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Modeling on the Cheap

Let’s face it; we have a relatively expensive hobby. This is especially true if you go in for aftermarket items. There isn’t a lot to be done for to save money of AM items, other than foregoing them completely, but you can save money on paint, supplies, and tools.

I am convinced that any time a company puts “model” or “hobby” into the name of a product it triples in price. Take a simple toolbox for example. Recently I was in a national hobby chain store and they had a toolbox for artists. Other than it’s gaudy purple and black color, and it’s price, it was exactly the same as the fishing tackle box I keep most of my supplies in. The price of this “artists” box was $32.95, compared to the $12.95 I paid at “Wally World” for mine.

If you look around there are all sorts of alternatives to expensive “model” or “hobby” items. Take paint. Until recently I have used either Tamiya or Model Master acrylic paints. Until they stopped carrying them the larger bottles of Tamiya paints were $2.79 at my local hobby store. Model masters, even though they are a smaller ½ oz bottle, go for about the same. True you can get better prices through the Internet but even there the prices aren’t all that much less. Recently though I started picking up 2 oz bottles of acrylic paint for as low as .58 cents at crafts stores. True the paint isn’t exactly made to FS color specs, but as long as you have a sample from one of the major suppliers you can come pretty darn close. I bring a bottle of Tamiya or Model Masters with me as an example in order to pick the closest match.

Other tools are such items as tweezers, picks, files, sanding sticks, etc., which can all be picked up much less expensively from other sources without the high markup. Negative locking tweezers, such as Testors, cost over $5 in hobby stores, compared to similar items going for as little as $2.50 in craft or hardware stores. Wood sticks, similar to Popsicle sticks are a ridiculous example. I see packages of 10 such sticks in the model section of some stores going for $2 or $3 while in the craft section of the same store a box of 1000 is about the same price. Next time you’re in a grocery store or discount chain wander over to the women’s cosmetic aisle. Look for such items as tweezers, emery boards, finger nail boards, etc. You might be surprise at their costs compared to your friendly local hobby store.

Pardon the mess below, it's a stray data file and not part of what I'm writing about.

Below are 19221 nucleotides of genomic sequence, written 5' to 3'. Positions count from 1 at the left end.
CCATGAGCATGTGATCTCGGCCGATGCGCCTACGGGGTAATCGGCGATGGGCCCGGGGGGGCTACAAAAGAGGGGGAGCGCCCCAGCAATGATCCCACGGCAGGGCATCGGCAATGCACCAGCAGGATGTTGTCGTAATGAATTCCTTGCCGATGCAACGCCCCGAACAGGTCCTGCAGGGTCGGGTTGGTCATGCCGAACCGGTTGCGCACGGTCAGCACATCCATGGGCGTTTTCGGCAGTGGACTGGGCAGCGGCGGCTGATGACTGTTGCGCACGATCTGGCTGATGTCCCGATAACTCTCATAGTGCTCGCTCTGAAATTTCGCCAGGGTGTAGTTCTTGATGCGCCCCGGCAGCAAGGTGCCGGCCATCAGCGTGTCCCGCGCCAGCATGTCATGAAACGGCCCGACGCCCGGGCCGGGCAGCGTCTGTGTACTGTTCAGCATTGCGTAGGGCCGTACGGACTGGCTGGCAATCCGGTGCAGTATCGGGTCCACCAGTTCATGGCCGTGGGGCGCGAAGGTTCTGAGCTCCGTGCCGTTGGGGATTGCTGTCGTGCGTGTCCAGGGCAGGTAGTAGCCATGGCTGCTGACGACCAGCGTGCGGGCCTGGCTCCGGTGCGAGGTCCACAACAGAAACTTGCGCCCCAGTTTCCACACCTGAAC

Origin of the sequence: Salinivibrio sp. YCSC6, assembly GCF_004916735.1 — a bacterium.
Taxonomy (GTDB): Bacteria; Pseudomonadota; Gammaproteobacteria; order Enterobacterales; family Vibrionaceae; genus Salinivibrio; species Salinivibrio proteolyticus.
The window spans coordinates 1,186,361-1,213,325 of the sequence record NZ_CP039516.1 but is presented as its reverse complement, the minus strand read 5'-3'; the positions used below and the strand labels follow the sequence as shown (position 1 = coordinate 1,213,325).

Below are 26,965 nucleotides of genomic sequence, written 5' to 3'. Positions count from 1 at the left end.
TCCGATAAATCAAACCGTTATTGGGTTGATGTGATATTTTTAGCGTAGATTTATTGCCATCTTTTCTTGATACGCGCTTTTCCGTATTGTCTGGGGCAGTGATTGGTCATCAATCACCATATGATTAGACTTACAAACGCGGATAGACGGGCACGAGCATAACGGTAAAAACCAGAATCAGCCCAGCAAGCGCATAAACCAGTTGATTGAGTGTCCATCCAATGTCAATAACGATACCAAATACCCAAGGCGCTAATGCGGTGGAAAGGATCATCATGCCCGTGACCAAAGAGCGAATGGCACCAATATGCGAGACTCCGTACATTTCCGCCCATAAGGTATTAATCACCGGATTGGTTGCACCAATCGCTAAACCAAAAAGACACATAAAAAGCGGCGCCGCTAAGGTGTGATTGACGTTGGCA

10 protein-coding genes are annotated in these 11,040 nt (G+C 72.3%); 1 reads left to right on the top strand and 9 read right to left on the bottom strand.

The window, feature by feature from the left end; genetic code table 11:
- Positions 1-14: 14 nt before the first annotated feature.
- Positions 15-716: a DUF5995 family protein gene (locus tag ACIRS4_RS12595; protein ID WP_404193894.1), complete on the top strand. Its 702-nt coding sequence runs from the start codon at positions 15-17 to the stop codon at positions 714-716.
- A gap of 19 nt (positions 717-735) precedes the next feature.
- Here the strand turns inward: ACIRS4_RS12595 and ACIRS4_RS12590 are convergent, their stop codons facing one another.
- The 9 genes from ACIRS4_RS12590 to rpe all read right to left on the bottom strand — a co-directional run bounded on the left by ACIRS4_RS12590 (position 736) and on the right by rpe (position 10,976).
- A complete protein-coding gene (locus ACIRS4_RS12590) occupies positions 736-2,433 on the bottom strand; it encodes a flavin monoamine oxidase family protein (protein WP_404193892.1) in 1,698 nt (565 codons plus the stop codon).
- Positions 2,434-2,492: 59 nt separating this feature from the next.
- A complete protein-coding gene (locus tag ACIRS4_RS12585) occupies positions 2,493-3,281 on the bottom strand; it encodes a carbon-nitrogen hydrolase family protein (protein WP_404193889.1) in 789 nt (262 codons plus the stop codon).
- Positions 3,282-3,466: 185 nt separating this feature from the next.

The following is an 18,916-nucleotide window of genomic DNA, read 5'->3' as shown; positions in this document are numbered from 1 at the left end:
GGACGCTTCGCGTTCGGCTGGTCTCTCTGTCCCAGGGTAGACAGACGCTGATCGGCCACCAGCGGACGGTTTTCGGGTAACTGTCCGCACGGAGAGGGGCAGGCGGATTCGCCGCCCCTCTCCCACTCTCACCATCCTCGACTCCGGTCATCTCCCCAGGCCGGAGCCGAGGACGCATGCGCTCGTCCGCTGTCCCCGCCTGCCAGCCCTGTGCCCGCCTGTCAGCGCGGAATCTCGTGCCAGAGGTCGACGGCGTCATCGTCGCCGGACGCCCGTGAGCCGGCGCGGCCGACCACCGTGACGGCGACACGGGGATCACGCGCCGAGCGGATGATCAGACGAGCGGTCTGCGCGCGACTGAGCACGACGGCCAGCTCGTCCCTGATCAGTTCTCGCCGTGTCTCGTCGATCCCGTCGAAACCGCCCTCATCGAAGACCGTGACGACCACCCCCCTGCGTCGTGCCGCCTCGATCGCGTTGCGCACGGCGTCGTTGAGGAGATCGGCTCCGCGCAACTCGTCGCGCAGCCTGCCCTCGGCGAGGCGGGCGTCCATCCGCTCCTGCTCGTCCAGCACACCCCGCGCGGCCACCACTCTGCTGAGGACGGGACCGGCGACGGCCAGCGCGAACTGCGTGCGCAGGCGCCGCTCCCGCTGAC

This doesn’t even begin to discuss all the things you can pick up for free. Items like foil wrappers from candy bars, plastic lids from fast food restaurant drinks, soda bottle caps, etc.

One last example is for an air supply for my airbrush. I’ve seen specialized airbrush compressors going for over a $150. True these are quiet, and have water traps and filters and such. Still I couldn’t justify that kind of money. I hook my Aztec brush up to a $125 Porter Cable compressor I use to power my air tools for remodeling my house. That way I get double duty out of it. Can you imagine hooking a nailer up to an airbrush compressor? I’m lucky in that I live in a VERY dry climate so I haven’t found the need for a water trap yet. Still this can be added to my compressor and still cost about the same for a tool that can do both jobs. I just fill up the two-gallon tank outside, so I don’t bother the wife with the noise, and bring it inside to spray away.

Bottom line is look around at inexpensive alternatives before plunking down you hard earned money on expensive “model” items. Check out craft stores, like Michaels or Hobby Lobby; discount tool stores like Harbor Freight, hardware stores like Home Depot or Lowles. Think of the number of kits you can get with the savings.

About the Author

About Rodger Cole (Halfyank)

American Father, English Mother. Mum was in some British auxiliary, I'm not sure which, and Dad was a truck driver who ended up on a half track towing a 57mm, in the Big Red One. I was a modeler in the early 70s but got out of it. I'm just getting back into modeling after about 25 years. I'm planni...


Very helpful tips Rodger!!! Some I knew some I didn't. What's sure is that as much we save on the front of the tools (just sourcing from a different side) as much we can "invest" on kits. Ciao an thanks again
JAN 08, 2004 - 08:38 AM
Well done! And there are many more examples that Armorama has posted here and there. But, I also hear that if something is marked "for elevators", it costs triple, or "for dentists" or "for pharmaceutical use", etc. While your examples are perfectly correct, there are many other professions and hobbies that feel the same way. In all fairness, being a business owner, its all about supply and demand. In other words, no one if forcing us to buy a toolbox at the hobby store if we are willing enough to look elsewhere. Have some fun with this. One of the most perfect sources for 1/35th scale leaves can be collected for free...if you live in parts of Europe with silver birch catkin trees, since none grow in the U.S. (even in arboretums, as I have called them to ask). Rubberized horsehair for modeling brambles is free if you have access to the packing arround artillary shells in the Dutch army, but the only place I have found in the U.S. that has it requires an entire roll to be purchased for beaucoup dollars. (Hey, Hans, I still haven't got the package, yet.) On the other hand, a supplier of plastic containers for salads sent me a free case of containers whose bottoms (for cakes) or tops (for salads, same thing) make absolutely perfect paint pallets. Your report is one of the reasons I love this website. Thanks for taking the time to write it. Sealhead (Kansas Sunflower) P.s. That's why I wrote the air compressor article. To help others on this site that have helped me. Armorama is a perfect example of what good the Internet can do. Now I have to go and delete (most) of the Viagra and porn spam.